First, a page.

By Cady Kuzmich
The Daily Gazette, Schenectady, N.Y.
WWR Article Summary (tl;dr) A blind woman from Clifton Park was recently awarded $5,000 to continue to build her voiceover business. Satauna Howery created Satauna’s Voiceovers three years ago. Her voiceovers, which she records from her home studio can be heard on the radio, in commercials, in video games, animated cartoons and professional presentations all over the world — in fact she has clients from 20 different countries.
Satauna Howery, a Clifton Park woman and entrepreneur, was recently awarded $5,000 to put toward her business, Sataunta’s Voiceovers, by The Hadley Institute for the Blind and Visually Impaired Forsythe Center for Employment and Entrepreneurship.
The Hadley Institute, based in Illinois, is one of the leading distance-learning organizations specifically tailored for those who are blind or otherwise visually impaired. The Institute’s Forsythe Center for Employment and Entrepreneurship was created in 2011 to help those who are visually impaired thrive in the workplace and create work environments that work for them.
Howery was born with leber congenital amaurosis, a condition which left her blind as a baby. “Blindness is almost viewed as a death sentence,” said Howery. “You lose so many freeing things… but I was born blind. I never lost my sight because I never had it to begin with.”
At the age of two, her parents found her playing “Twinkle, Twinkle, Little Star” on the piano without any inkling of instruction. She began formal piano lessons at age seven and has been writing her own music, singing and playing piano ever since. She served as the Music Director for the Christ Church of the Hills in Rotterdam and has played private gigs in local clubs, as well.
Then, she began dabbling in voiceovers. “I didn’t think I would fall in love with it but I found I really loved it,” she said. “I can work my own hours. There’s so much opportunity,” she added. As a person who is blind, Howery said it’s a huge relief not having to worry about transportation to and from work.
“Part of the fun of this process is discovering what I like and what I’m good at,” she said. While animation may be fun, she said it doesn’t pay as well as corporate gigs. “I love it all,” she said. She noted the best thing about doing voiceovers for animations is “it’s like stress relief.”
Howery said she’s typically working on five to six projects at any given time.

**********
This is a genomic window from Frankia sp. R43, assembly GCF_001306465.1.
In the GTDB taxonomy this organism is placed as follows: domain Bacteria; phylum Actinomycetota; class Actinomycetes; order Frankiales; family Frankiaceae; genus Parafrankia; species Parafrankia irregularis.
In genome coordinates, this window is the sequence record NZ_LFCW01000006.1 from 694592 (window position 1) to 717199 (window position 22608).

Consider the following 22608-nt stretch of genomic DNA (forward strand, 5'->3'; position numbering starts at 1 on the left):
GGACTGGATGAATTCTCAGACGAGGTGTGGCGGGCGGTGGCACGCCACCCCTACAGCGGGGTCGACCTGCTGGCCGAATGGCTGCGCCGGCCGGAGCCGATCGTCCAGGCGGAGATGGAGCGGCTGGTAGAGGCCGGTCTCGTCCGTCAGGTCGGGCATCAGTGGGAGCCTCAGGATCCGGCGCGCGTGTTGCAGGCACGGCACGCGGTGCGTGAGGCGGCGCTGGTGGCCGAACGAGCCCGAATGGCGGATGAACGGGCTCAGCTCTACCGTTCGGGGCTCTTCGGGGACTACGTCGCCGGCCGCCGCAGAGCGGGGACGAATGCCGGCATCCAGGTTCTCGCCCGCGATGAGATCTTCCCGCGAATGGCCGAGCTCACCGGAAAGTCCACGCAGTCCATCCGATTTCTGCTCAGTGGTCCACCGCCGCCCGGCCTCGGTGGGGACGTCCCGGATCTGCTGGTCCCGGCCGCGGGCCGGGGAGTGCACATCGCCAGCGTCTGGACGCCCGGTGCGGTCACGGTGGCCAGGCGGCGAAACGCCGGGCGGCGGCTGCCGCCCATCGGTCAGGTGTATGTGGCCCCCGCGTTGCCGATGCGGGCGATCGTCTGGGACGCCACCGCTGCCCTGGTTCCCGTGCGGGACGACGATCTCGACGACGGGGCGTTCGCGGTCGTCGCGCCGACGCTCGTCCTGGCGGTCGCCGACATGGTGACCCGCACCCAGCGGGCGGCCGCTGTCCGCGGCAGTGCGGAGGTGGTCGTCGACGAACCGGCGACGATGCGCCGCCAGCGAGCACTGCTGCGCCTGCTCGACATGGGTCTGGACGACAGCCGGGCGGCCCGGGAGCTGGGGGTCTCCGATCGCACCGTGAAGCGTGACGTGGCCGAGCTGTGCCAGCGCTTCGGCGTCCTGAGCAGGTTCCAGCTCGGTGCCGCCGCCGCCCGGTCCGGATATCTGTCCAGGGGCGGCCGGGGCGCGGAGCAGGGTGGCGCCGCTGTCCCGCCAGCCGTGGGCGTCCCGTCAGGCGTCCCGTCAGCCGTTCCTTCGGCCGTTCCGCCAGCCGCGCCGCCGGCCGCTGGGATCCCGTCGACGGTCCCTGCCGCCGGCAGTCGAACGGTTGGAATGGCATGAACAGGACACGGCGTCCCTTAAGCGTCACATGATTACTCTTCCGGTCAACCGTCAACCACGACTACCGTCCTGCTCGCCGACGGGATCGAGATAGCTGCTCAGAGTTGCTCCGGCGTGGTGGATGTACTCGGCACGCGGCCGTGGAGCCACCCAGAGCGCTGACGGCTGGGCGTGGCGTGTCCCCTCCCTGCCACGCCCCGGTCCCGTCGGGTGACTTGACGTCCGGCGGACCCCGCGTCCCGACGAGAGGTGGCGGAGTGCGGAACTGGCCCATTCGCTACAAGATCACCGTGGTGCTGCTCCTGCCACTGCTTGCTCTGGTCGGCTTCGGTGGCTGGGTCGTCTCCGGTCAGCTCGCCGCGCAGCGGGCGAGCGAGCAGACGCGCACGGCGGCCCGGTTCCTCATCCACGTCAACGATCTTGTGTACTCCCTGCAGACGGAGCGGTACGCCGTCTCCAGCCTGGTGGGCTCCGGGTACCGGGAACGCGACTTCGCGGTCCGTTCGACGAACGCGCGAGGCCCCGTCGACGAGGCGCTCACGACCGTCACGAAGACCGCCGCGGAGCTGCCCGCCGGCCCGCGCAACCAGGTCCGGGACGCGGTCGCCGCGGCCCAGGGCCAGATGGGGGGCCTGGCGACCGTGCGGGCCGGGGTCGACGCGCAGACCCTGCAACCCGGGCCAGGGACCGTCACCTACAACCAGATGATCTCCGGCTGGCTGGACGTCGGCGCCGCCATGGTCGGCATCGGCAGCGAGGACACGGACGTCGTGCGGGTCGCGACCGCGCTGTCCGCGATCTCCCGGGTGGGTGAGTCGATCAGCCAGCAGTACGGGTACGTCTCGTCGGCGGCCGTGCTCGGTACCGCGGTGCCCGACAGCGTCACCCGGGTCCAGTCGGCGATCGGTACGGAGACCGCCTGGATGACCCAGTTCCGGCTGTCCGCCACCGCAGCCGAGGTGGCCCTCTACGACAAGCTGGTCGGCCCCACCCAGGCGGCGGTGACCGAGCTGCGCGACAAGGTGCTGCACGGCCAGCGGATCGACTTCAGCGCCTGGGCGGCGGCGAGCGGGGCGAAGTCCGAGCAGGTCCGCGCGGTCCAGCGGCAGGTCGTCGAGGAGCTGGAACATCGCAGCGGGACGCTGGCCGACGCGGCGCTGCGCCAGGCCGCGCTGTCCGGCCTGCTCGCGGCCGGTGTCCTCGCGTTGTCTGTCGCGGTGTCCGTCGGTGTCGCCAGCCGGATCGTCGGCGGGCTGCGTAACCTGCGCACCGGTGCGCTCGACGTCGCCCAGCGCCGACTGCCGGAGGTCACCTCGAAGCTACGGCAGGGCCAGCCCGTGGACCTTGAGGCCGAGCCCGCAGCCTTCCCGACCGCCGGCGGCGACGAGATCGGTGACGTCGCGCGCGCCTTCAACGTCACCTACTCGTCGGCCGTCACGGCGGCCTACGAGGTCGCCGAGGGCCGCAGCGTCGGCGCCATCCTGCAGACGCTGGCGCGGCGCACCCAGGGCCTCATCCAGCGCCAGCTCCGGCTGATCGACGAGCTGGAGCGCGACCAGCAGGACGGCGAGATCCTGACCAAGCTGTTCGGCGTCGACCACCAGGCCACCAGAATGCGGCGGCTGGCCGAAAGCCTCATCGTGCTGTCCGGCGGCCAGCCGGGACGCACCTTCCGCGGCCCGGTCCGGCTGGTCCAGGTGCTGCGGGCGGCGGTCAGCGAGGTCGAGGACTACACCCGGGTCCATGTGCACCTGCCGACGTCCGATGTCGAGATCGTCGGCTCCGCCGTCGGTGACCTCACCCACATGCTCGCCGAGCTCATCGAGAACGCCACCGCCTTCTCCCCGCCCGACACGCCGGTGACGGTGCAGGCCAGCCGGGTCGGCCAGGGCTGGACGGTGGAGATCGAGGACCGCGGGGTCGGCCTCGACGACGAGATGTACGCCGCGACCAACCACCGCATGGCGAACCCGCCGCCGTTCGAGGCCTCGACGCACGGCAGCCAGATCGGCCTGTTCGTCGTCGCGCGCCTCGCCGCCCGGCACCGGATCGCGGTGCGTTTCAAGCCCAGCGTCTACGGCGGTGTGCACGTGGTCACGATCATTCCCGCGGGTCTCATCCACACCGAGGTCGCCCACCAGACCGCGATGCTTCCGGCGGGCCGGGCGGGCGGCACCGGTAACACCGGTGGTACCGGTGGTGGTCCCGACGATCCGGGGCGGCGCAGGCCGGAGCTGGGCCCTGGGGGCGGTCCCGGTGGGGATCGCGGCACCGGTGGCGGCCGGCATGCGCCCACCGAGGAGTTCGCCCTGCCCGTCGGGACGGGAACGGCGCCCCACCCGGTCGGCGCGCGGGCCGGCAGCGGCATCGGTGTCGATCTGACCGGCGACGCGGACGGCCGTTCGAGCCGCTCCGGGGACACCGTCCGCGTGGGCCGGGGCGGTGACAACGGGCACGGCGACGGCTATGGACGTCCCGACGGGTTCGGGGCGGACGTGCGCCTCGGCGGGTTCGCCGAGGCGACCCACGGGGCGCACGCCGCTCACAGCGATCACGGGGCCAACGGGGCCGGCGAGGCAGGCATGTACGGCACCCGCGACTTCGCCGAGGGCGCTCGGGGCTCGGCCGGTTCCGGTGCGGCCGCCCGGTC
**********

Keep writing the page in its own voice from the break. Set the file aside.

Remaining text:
She created Satauna’s Voiceovers three years ago. “This is the year of scaling up for me,” she said. “I would like to delegate some of the marketing, editing and ad work. It’s about bringing other people into it,” she said.
The work Howery does out of her home studio can be heard on the radio, in commercials, in video games, animated cartoons and professional presentations all over the world — she has clients from 20 different countries.
“People tend to think of voiceovers as entertainment, but I think it’s more like a public service,” she said.
Howery grew up in Southern California, attended college in Alaska and spent some time in Seattle where she met her husband, Tom, before moving eastward. Howery said she studied computer science and languages in Fairbanks. “I didn’t graduate but I had a lot of fun,” she laughed. The couple moved to Albany in 2005 where Howery earned a degree in Music Industry from Saint Rose. Then, in 2008, the Howery’s settled down in Clifton Park. Tom works as an information technology consultant to Latham-based Primaloft.
The Howerys were drawn to the Capital Region since it’s just a few hours to both Boston and New York City. The Adirondacks were a draw, as well. Reminiscing on their big move east, Howery said “When we moved here we didn’t know anyone. Didn’t have jobs. Looking back, it was a wild idea but we made it work.”
The couple has an 18 year old daughter named Keyra who attends Hudson Valley Community College and sometimes jumps in with her mom on voiceover work.
Howery emphasized the importance of the internet for blind or visually impaired entrepreneurs like herself. “70 to 80 percent of blind people are either un- or underemployed,” she said. “The internet has really knocked down certain barriers. There has never been a better time to be a blind person and start a business.”
Howery doesn’t feel the need to tell her clients she’s blind. “The thing about building a business over the internet is you know you got the job or didn’t get the job based on whether you had the skills.”
“If you can’t imagine me walking up the stairs, how could you imagine me as a contributing part of this team,” she asked.
Now, however, as her business and confidence has grown, she feels like she can be open about her blindness. “Now, I feel like I can say it,” she said.